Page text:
The Cyprus mess is a perfect storm on many levels. Our own (read Cypriot) mistakes have been serious, protracted and deeply rooted in mentalities that many of us had hoped would go away after EU accession.
As the wishful thinking goes away and we run through the five stages of grief, however, a series of other issues arise that don’t necessarily concern Cyprus alone.
Eurogroup and ECB have behaved in a way that has raised –not unjustifiably- the question whether the bank run that they caused was the result of pure incompetence, or of mala fide decision making . I’ve also written about how I was dragged to CID (Criminal Investigation Department) offices for writing about ELA extensions to Laiki bank even as the ECB stood idly by and let an insolvent bank gather over 50% of the country’s GDP in emergency liquidity.
The latest interesting question, though, relates to the very architecture of the Eurosystem. Although from what I gather this was never broached in the cases of other PIGS, the role of the national Central Bank has become increasingly strange.
The national Central Banks are, essentially, branches of the ECB, which in turn is a member of the Troika, alongside the European Commission and the IMF. And yet, national central banks tend to “negotiate” with the Troika about what needs to be done.
In theory, both ECB and national CBs should have the best interest of the financial system in mind. In practice, though, this is hardly ever the case; national stability and particularities rarely jibe with the overall interest of the Eurozone. This is one of the most fundamental criticisms of the entire Euro.
When it come to Cyprus, the ECB has been playing second fiddle to the IMF, as became obvious with the disappearance of Mario Draghi from the front lines and his comments last week that he disagreed with the depositor bail in –or at least the way it was done.
On top of that, there are even deeper questions about the Chinese Wall that the ECB pretends it has created between NCBs and their governments. Statements by the governor of the Central Bank of Cyprus last week, only underlined the situation: He commented that Laiki Bank had been “on the respirator for nine months” and that he couldn’t make decisions because (presidential) “elections had to take place” before anything was done.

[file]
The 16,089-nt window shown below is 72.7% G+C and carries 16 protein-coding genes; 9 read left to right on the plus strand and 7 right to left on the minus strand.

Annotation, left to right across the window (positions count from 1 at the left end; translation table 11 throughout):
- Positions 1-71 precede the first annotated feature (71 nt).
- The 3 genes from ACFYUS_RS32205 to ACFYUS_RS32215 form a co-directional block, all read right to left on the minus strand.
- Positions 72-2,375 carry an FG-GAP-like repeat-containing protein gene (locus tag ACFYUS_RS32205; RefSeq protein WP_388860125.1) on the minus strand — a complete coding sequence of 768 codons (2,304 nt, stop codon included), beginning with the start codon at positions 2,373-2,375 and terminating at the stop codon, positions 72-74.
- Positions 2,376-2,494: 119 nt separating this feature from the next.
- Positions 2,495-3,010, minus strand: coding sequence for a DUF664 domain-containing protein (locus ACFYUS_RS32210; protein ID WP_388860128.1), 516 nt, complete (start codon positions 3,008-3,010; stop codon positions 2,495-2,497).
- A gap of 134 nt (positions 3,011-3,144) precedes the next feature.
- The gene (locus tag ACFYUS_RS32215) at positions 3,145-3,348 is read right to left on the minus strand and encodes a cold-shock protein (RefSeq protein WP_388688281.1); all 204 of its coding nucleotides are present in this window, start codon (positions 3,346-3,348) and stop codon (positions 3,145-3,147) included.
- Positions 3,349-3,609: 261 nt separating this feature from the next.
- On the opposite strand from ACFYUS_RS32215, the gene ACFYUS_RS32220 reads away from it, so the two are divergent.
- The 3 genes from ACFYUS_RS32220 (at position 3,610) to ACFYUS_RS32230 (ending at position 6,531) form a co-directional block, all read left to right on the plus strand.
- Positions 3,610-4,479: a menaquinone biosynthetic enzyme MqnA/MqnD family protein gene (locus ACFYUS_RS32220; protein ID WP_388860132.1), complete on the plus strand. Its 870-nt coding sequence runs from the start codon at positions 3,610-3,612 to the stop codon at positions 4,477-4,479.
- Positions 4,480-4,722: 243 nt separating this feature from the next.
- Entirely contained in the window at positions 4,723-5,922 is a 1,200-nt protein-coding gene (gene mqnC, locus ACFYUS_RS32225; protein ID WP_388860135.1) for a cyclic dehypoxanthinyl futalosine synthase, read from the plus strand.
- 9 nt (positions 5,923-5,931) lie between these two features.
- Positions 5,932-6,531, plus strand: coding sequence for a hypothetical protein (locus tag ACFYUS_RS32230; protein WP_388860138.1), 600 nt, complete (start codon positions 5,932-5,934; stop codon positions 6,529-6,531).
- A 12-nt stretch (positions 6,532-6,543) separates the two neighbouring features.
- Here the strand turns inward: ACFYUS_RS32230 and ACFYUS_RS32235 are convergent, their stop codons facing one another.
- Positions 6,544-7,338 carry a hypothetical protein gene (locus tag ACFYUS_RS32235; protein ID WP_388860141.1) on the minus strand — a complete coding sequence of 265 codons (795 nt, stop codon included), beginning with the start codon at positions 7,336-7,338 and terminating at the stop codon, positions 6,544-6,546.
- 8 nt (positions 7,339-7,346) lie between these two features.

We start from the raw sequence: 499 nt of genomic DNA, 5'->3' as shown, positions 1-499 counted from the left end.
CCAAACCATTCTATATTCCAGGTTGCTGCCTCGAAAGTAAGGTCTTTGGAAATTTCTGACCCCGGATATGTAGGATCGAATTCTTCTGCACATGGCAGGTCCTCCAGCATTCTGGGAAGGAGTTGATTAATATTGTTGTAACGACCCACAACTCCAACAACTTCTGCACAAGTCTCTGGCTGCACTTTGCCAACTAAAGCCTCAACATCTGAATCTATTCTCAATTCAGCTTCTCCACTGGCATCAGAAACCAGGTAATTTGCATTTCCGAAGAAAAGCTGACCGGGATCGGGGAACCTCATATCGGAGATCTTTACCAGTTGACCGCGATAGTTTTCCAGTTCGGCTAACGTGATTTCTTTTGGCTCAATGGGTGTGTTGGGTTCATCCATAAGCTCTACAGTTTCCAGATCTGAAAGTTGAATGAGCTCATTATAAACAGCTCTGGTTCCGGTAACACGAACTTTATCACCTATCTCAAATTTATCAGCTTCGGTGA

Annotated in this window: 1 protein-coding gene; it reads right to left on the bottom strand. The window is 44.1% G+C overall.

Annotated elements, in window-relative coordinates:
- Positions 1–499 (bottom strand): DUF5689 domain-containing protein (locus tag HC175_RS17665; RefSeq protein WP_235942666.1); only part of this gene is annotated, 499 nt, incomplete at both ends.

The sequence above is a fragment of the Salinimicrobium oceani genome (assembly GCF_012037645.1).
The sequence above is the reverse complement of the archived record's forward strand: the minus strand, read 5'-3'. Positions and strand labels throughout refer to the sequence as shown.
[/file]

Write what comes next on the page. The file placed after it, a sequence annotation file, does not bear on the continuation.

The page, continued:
This is a violation of his oath- the “need for elections”, he admitted, trumped the need of the system for drastic moves.
Then it got even more bizarre. After the Eurogroup decision, the ECB was adamant that capital controls should not be imposed in Cyprus. Now, according to senior Central Bank of Cyprus officials, the Central Bank of Cyprus is against capital controls but the ECB insists on keeping them in place, largely because of IMF’s decided policy.
Behind all of this stands a simple question: Is a national Central bank in the Eurosystem fit to “negotiate” or at least “deliberate” with the ECB on the needs, requirements and best interest of financial stability in a Eurozone country?
In Program countries, Central Banks negotiate with the ECB and the Troika. At the same time, they are a part of the ECB and hence of the Troika. Governors serve as long as they enjoy the confidence of the Governing Council, but at the same time they sit at opposite sides of the table and negotiate with the ECB things like baseline scenarios for bank recap needs.
It is now clear in Cyprus that the Central Bank, which ostensibly “was negotiating” on behalf of the Republic of Cyprus with the Troika, did no such thing. This is perhaps right; why would an ECB Governing Council member negotiate with the ECB?
But then again it needs to be clear that two hats fare one too many for a single head. Program countries need to be taking a more explicit position, noting that their national Central Banks are “part of the Troika” and that they looking after Eurozone interests (and from the looks of it, following the lead of the IMF). They don’t express the best interest of the nation they “represent”.